Part four in a series based on Teen Suicide: The "Why" Behind America's Suicide Epidemic
Mental health is every bit as important as physical health.
It’s not unusual to see little kids with smartphones or tablets. If you went to the grocery store right now, you might see a toddler sitting in a shopping cart, scrolling through an iPhone while a parent is busy shopping. It’s the new normal.
As technology has progressed, parents have let their kids have access to devices at younger and younger ages. By 2012, roughly 50 percent of our youth had access to a smartphone. By 2015, that number was close to 73 percent. In 2018, according to Pew Research Center, 95 percent of our youth in America have access to smartphones and the features that come with them – the Internet, social media platforms, YouTube, group texting and the like.
I realized that this ability to instantaneously access information was going to be an issue a few years ago when my daughter texted me a question. I realize that texting is a useful way to communicate, and there’s nothing wrong with that – but she was sitting a couple of feet away from me.
When I asked her why she just didn’t ask the question the old-fashioned way, she told me is was easier for her to text. Really?
The smartphone has become so ubiquitous that it is difficult to imagine what we ever did before its arrival. If used responsibly, it can make our lives easier in so many ways. But if we don’t monitor usage by our teens or teach them balance and boundaries, this device can adversely impact their lives and put them at risk.
Research shows that teens’ over-dependence on their smartphones and other devices affects their mental and physical well-being.
According to US News and World Report, too much online time has been linked to mental and physical problems such as anxiety, depression, low self-esteem, sleep deprivation and obesity. Findings published in the journal Emotion showed adolescent self-esteem, life satisfaction and happiness decreased the more hours teens spent per week on their devices.
More alarming still is what researchers from San Diego State University and Florida State University discovered: Roughly 50 percent of teens who spent five or more hours at a screen each day reported experiencing thoughts of suicide and experienced prolonged periods of hopelessness or sadness in comparison to those who did not spend as much time online.
Add to this the obesity risk because many kids are staying indoors without getting out for some exercise – and the sleep deprivation factor because they are falling short of the recommended eight to 10 hours for teens.
Many sleep experts recommend shutting off devices an hour or two before bed. When it comes to your teens – good luck with that.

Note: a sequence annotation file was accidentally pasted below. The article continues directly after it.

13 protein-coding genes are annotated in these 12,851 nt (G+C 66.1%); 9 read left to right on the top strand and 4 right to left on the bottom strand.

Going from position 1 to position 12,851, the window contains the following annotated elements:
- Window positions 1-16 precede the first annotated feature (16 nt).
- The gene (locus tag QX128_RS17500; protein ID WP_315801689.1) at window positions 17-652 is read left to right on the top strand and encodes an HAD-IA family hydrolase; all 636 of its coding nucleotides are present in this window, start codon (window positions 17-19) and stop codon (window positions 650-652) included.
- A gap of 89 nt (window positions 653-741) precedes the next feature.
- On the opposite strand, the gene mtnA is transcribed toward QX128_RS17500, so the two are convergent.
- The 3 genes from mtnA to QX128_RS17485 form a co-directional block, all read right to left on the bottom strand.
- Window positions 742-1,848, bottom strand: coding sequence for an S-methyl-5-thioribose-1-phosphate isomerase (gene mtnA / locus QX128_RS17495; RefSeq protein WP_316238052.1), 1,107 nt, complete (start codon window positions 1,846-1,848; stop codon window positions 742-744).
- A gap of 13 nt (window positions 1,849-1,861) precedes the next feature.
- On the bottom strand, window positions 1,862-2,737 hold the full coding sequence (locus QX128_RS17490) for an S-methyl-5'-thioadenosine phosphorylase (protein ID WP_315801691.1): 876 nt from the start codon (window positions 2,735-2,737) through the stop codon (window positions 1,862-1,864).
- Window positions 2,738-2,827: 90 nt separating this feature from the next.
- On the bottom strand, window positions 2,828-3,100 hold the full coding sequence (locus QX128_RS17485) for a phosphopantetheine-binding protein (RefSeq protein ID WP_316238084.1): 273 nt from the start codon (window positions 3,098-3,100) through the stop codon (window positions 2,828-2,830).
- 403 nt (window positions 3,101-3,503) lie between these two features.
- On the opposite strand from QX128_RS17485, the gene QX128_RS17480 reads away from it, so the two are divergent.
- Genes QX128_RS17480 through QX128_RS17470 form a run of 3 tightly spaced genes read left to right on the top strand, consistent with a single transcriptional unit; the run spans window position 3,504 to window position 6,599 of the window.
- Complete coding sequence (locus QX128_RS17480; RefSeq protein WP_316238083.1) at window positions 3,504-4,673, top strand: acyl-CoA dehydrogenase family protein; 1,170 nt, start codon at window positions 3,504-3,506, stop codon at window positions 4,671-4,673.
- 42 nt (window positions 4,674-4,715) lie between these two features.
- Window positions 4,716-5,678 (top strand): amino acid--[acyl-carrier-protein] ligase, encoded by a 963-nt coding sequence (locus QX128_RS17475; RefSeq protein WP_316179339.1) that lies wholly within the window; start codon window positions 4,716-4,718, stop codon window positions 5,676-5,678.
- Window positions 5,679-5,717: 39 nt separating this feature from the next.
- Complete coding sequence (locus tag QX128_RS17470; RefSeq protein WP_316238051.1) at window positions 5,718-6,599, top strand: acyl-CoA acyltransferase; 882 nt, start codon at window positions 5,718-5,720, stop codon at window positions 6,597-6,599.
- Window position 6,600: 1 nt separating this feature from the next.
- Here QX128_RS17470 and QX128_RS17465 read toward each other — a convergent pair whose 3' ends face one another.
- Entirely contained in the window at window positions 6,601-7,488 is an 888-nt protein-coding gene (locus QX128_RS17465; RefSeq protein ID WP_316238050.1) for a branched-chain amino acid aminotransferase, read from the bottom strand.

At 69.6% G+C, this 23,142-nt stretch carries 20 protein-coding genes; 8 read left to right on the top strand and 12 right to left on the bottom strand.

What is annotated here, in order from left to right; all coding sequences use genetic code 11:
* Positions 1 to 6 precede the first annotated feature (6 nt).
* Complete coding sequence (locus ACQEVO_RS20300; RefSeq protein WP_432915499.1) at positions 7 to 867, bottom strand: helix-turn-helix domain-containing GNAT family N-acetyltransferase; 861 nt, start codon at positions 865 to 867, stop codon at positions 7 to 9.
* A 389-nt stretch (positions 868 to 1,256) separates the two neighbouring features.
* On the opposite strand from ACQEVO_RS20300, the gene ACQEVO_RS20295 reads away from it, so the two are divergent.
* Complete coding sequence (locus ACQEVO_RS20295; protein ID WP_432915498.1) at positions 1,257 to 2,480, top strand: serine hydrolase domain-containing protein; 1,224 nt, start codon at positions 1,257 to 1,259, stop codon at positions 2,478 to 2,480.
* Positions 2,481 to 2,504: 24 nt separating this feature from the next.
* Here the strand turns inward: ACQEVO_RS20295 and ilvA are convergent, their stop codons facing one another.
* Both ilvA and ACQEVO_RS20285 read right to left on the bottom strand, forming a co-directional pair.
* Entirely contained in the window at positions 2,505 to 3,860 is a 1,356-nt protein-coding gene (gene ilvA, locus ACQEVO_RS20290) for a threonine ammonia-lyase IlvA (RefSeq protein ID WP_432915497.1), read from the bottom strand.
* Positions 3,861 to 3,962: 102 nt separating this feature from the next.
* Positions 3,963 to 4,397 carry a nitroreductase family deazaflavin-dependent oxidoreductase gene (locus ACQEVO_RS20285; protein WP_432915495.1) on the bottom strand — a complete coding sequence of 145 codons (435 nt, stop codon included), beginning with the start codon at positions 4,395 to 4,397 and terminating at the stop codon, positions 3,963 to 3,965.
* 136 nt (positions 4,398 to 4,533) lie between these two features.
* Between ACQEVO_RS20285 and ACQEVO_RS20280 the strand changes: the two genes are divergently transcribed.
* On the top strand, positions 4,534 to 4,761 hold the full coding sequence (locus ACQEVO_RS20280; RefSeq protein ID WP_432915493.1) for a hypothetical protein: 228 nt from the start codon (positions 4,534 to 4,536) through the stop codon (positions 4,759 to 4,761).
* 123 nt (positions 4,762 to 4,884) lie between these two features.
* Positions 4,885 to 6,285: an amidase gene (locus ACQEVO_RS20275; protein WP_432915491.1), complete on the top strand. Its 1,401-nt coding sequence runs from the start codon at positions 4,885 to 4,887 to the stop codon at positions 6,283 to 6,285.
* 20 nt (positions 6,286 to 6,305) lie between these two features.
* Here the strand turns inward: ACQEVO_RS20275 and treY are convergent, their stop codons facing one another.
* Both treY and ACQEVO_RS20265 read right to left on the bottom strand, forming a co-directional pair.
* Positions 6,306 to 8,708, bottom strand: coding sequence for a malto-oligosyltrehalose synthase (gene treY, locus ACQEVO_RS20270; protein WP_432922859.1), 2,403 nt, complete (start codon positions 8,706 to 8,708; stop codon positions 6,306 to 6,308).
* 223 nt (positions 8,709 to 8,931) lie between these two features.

HOW MUCH IS TOO MUCH?
Right now, the research is too unsubstantiated to give us a clear-cut answer about how much online time is too much – but one thing is certain: As parents, we need to use our best judgment. If you think your child is spending too much time online, you’re probably right. Establish boundaries and hold them accountable.
Try having your kids keep a daily and weekly log of their device use, including the apps used and the purpose for the online time. This will also serve as a lesson in time management – and they can see where to cut back.
Family time is important. Make it a rule that no devices should be used at mealtimes – and nobody should be looking at their phones when their undivided attention is required. That’s just rude.
Obviously – no devices while driving.
Set clear priorities and make sure your teen knows that it’s all about responsibilities and obligations before rights and privileges. Reward them for a job well done – and practice what you preach.
For some kids, the smartphone has become more important than real-life interaction with their peers. Smartphone interaction raises the dopamine levels of the user, resulting in a euphoric state. This “dopamine effect” says “I want more…I want more…I want more.”
Simply put, too much time online hurts your child’s mental health. An increase in real-life social interaction benefits their mental health. Real-world interaction helps your child to develop coping and problem-solving skills and the ability to communicate properly.
Interacting with others is important to your child’s self-esteem.
Proper smartphone use by teens and children is a parent’s responsibility. The devices belong to you. If your child can’t learn to use a device responsibility, then it’s time for you to step in.
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